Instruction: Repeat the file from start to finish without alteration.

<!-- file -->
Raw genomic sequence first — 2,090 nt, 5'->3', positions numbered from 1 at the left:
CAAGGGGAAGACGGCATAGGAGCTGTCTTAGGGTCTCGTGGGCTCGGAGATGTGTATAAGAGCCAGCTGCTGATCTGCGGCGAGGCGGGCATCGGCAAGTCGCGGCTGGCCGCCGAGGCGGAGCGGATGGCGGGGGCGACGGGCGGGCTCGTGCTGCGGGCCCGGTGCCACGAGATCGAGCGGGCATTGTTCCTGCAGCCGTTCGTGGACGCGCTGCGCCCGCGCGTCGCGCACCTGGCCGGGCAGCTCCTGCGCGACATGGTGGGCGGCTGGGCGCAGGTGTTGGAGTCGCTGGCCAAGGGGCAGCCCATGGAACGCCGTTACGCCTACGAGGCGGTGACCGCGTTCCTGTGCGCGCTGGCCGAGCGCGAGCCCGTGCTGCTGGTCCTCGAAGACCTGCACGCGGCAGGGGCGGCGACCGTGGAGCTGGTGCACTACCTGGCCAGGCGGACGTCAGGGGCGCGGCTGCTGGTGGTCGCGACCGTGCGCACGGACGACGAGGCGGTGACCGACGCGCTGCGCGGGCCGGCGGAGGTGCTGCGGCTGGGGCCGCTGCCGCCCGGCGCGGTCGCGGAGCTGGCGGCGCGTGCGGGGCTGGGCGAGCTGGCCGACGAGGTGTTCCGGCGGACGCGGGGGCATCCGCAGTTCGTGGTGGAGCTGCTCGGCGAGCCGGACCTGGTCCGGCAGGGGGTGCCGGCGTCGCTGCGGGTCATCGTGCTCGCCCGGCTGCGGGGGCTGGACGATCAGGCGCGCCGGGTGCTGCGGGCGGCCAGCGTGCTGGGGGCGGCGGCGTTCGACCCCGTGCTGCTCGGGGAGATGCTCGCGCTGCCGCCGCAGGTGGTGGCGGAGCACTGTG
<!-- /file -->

Raw genomic sequence first — 2,090 nt, 5'->3', positions numbered from 1 at the left:
CAAGGGGAAGACGGCATAGGAGCTGTCTTAGGGTCTCGTGGGCTCGGAGATGTGTATAAGAGCCAGCTGCTGATCTGCGGCGAGGCGGGCATCGGCAAGTCGCGGCTGGCCGCCGAGGCGGAGCGGATGGCGGGGGCGACGGGCGGGCTCGTGCTGCGGGCCCGGTGCCACGAGATCGAGCGGGCATTGTTCCTGCAGCCGTTCGTGGACGCGCTGCGCCCGCGCGTCGCGCACCTGGCCGGGCAGCTCCTGCGCGACATGGTGGGCGGCTGGGCGCAGGTGTTGGAGTCGCTGGCCAAGGGGCAGCCCATGGAACGCCGTTACGCCTACGAGGCGGTGACCGCGTTCCTGTGCGCGCTGGCCGAGCGCGAGCCCGTGCTGCTGGTCCTCGAAGACCTGCACGCGGCAGGGGCGGCGACCGTGGAGCTGGTGCACTACCTGGCCAGGCGGACGTCAGGGGCGCGGCTGCTGGTGGTCGCGACCGTGCGCACGGACGACGAGGCGGTGACCGACGCGCTGCGCGGGCCGGCGGAGGTGCTGCGGCTGGGGCCGCTGCCGCCCGGCGCGGTCGCGGAGCTGGCGGCGCGTGCGGGGCTGGGCGAGCTGGCCGACGAGGTGTTCCGGCGGACGCGGGGGCATCCGCAGTTCGTGGTGGAGCTGCTCGGCGAGCCGGACCTGGTCCGGCAGGGGGTGCCGGCGTCGCTGCGGGTCATCGTGCTCGCCCGGCTGCGGGGGCTGGACGATCAGGCGCGCCGGGTGCTGCGGGCGGCCAGCGTGCTGGGGGCGGCGGCGTTCGACCCCGTGCTGCTCGGGGAGATGCTCGCGCTGCCGCCGCAGGTGGTGGCGGAGCACTGTG